The subject of how to talk to another device stack has come up again, and since I only briefly touched on it a year ago, I thought it would be good provide some code snippets and a little more background on how to accomplish such a feat.  The gist of what we are trying to do here is load a UMDF based driver for one device, open a handle to a different device stack and submit I/O to that stack.  To do that in UMDF we need to establish a UMDF I/O target and the foundation of that I/O target object is a file handle.

So the basic building blocks are as follows;

    //
    // Add these to your base class
    //
    IWDFIoTarget m_ExternalTarget;
    HANDLE m_ExternalHandle;

You can add these to any of your existing classes, but it probably serves best to house these elements in your Device or Queue classes.  They are tied to the lifetime of the I/O you are sending to the external target, so where you house them is really down to your design and implementation.

Based on your needs and how you design your driver, you will need to determine when you proceed with the following sections.  For simplicity, I’ll establish the connection to the remote stack in the Device Initialization routine, but the same can be done at just about any other point of initialization or even during a later phase of driver operations.

    IWDFFileHandleTargetFactory * pFileHandleTargetFactory = NULL;

   // .......
   // abstracted device init code for brevity
   // ........

    if (SUCCEEDED (hr)) 
    {
        m_FxDevice = fxDevice;

        //
        // We can release the reference as the lifespan is tied to the 
        // framework object.
        //
        fxDevice->Release();
    }

    // Open the device and get the handle.

    m_ExternalHandle = CreateFile (
        DeviceStack,  // path device stack to open
        GENERIC_READ | GENERIC_WRITE, // these flags are driven more by the target stack.
        FILE_SHARE_READ | FILE_SHARE_WRITE, 
        NULL,         
        OPEN_EXISTING,
        FILE_FLAG_OVERLAPPED, // You must open the handle with this flag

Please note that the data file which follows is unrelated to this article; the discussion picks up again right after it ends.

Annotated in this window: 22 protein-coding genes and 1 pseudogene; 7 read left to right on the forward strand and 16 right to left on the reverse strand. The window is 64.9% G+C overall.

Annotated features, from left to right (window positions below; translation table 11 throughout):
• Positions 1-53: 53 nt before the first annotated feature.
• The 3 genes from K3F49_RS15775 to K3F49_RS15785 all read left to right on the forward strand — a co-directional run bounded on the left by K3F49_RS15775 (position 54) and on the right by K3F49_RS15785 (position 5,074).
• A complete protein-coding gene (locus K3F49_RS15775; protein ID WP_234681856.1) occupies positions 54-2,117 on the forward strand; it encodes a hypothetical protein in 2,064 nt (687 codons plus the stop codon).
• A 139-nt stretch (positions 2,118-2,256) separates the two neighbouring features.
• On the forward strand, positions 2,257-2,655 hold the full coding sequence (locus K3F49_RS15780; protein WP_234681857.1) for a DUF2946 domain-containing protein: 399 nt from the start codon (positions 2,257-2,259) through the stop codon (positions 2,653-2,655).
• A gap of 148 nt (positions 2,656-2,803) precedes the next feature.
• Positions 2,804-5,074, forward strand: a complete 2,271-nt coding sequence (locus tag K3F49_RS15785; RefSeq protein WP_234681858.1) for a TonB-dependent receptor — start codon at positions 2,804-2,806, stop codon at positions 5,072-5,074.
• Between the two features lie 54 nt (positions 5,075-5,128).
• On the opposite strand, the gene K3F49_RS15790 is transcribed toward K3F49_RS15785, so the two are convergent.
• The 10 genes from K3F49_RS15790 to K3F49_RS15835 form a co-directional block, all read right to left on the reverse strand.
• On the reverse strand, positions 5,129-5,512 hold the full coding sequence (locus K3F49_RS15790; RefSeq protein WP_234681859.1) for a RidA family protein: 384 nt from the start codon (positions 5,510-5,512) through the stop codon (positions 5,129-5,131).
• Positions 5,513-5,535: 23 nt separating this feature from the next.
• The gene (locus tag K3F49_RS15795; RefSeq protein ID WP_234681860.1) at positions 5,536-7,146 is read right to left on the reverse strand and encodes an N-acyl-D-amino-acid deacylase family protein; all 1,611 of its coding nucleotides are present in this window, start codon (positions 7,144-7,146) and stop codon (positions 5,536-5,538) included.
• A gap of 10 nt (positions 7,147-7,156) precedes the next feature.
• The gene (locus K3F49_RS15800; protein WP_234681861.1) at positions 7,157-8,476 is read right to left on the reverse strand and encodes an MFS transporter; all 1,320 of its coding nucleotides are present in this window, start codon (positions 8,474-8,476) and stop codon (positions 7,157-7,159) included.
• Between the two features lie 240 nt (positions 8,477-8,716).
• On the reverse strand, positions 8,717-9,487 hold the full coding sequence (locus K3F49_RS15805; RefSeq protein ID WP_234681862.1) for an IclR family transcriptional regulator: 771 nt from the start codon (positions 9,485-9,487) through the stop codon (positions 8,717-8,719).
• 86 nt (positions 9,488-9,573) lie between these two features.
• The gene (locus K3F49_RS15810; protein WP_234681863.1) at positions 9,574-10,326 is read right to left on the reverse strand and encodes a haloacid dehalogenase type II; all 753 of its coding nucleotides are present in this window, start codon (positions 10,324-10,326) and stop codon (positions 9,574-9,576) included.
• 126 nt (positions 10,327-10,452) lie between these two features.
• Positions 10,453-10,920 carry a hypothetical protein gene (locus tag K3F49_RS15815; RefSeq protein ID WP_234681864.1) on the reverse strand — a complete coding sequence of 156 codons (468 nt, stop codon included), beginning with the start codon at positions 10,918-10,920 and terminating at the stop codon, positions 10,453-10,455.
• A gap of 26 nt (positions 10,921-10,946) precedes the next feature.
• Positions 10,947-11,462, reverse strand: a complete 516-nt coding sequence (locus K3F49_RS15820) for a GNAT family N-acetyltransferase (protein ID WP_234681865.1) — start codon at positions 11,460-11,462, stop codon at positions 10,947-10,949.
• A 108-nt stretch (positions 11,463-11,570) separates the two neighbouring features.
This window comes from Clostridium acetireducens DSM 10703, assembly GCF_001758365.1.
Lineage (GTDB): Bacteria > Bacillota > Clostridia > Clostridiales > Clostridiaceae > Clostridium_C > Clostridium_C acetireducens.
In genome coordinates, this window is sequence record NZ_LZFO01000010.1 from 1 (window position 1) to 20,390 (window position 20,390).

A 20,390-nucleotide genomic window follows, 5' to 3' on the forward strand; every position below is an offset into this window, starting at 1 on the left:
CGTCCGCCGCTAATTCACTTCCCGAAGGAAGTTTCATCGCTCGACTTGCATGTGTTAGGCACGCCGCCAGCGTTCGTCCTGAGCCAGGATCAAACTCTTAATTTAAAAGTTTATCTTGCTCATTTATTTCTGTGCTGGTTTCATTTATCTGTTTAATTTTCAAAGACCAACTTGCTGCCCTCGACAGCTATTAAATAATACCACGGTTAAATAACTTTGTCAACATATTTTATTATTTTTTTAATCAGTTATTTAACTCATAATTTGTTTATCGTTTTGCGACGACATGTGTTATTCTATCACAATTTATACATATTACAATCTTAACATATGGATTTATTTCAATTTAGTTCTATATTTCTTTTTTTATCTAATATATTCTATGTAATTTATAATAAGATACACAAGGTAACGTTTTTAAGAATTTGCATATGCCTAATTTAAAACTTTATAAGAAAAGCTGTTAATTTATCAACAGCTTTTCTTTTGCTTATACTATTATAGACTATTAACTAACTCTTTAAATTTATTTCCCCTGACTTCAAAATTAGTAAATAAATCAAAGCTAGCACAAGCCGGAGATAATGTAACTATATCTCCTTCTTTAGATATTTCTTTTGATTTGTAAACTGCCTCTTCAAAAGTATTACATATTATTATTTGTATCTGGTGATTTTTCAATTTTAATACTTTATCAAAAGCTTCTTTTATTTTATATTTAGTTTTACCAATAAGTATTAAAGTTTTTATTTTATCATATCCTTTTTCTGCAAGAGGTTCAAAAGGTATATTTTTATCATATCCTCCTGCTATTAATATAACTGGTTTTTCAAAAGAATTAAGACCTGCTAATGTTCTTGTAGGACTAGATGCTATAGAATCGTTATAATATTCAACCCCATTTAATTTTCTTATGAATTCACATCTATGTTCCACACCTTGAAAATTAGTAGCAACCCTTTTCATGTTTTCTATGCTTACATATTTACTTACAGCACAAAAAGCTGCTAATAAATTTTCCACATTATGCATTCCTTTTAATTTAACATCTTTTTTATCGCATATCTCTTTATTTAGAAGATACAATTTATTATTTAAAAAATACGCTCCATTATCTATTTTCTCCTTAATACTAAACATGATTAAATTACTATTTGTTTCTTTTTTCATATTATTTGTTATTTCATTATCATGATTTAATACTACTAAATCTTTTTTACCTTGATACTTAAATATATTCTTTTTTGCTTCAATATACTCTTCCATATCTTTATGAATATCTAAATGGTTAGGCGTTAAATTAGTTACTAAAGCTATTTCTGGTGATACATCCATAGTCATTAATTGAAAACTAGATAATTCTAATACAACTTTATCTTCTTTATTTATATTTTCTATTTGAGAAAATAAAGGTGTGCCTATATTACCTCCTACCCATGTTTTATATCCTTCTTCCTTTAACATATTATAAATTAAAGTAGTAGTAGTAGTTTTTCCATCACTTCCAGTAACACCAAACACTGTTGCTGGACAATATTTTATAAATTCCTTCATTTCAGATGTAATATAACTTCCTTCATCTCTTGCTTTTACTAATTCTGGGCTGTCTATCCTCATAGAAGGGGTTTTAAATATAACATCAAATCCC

NULL);        



    if (INVALID_HANDLE_VALUE == m_ExternalHandle) 
    {
        DWORD err = GetLastError();

        TraceEvents(
            TRACE_LEVEL_ERROR, 
            TEST_TRACE_DEVICE, 
            "%!FUNC! Cannot open handle to device %!winerr!",
            err);

        hr = HRESULT_FROM_WIN32(err);
    }

    if (SUCCEEDED(hr)) 
    {
        hr = m_FxDevice->QueryInterface(IID_PPV_ARGS(&pFileHandleTargetFactory));

        if (FAILED(hr))
        {
            TraceEvents(
                TRACE_LEVEL_ERROR, 
                TEST_TRACE_DEVICE, 
                L"ERROR: Unable to obtain target factory for creating FileHandle based I/O target %!hresult!",
                hr);
        }
    }

    if (SUCCEEDED(hr)) 
    {
        hr = pFileHandleTargetFactory->CreateFileHandleTarget(m_ExternalHandle, &m_ExternalTarget);
    }

You’ll need to release the reference to the pFileHandleTargetFactory object, either by a SAFE_RELEASE macro, direct call to the Release(); method, or by using a CComPtr /CComQIPtr  class wrapper on the object on declaration.  You’ll also need to clean up the Windows file handle when it is no longer needed.  And IF the IWDFIoTarget object's lifetime scope is narrower than the device object's lifetime, you will need to call DeleteWdfObject method on m_ExternalTarget.

At this point, you have your remote target object to use in sending I/O to that secondary device stack.

What I’ll cover next is going to be some hefty theory on when you should and don’t need to use queue objects and how to send I/O to an external stack based on whether you have a queue or not.  Fun! ;)